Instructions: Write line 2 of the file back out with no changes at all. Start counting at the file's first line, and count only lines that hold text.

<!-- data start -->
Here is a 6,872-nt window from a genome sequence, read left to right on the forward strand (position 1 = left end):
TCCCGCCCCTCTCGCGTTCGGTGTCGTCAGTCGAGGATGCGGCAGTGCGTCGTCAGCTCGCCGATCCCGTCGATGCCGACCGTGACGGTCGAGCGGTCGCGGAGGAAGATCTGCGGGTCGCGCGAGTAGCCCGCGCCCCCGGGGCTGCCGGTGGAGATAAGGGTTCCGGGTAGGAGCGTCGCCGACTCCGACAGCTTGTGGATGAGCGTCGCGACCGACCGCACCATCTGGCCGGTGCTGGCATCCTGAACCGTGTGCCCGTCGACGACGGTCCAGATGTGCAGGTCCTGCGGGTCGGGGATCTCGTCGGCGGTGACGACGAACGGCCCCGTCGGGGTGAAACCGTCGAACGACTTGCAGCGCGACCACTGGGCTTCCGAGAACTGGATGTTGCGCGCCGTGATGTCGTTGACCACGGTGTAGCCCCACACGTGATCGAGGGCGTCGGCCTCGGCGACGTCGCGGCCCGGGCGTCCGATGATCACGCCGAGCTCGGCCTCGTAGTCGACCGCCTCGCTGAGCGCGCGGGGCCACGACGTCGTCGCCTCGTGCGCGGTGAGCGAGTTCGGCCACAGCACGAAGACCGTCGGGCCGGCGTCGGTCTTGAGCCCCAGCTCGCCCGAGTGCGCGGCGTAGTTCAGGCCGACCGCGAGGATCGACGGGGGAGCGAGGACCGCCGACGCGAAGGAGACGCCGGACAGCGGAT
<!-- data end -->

TCCCGCCCCTCTCGCGTTCGGTGTCGTCAGTCGAGGATGCGGCAGTGCGTCGTCAGCTCGCCGATCCCGTCGATGCCGACCGTGACGGTCGAGCGGTCGCGGAGGAAGATCTGCGGGTCGCGCGAGTAGCCCGCGCCCCCGGGGCTGCCGGTGGAGATAAGGGTTCCGGGTAGGAGCGTCGCCGACTCCGACAGCTTGTGGATGAGCGTCGCGACCGACCGCACCATCTGGCCGGTGCTGGCATCCTGAACCGTGTGCCCGTCGACGACGGTCCAGATGTGCAGGTCCTGCGGGTCGGGGATCTCGTCGGCGGTGACGACGAACGGCCCCGTCGGGGTGAAACCGTCGAACGACTTGCAGCGCGACCACTGGGCTTCCGAGAACTGGATGTTGCGCGCCGTGATGTCGTTGACCACGGTGTAGCCCCACACGTGATCGAGGGCGTCGGCCTCGGCGACGTCGCGGCCCGGGCGTCCGATGATCACGCCGAGCTCGGCCTCGTAGTCGACCGCCTCGCTGAGCGCGCGGGGCCACGACGTCGTCGCCTCGTGCGCGGTGAGCGAGTTCGGCCACAGCACGAAGACCGTCGGGCCGGCGTCGGTCTTGAGCCCCAGCTCGCCCGAGTGCGCGGCGTAGTTCAGGCCGACCGCGAGGATCGACGGGGGAGCGAGGACCGCCGACGCGAAGGAGACGCCGGACAGCGGAT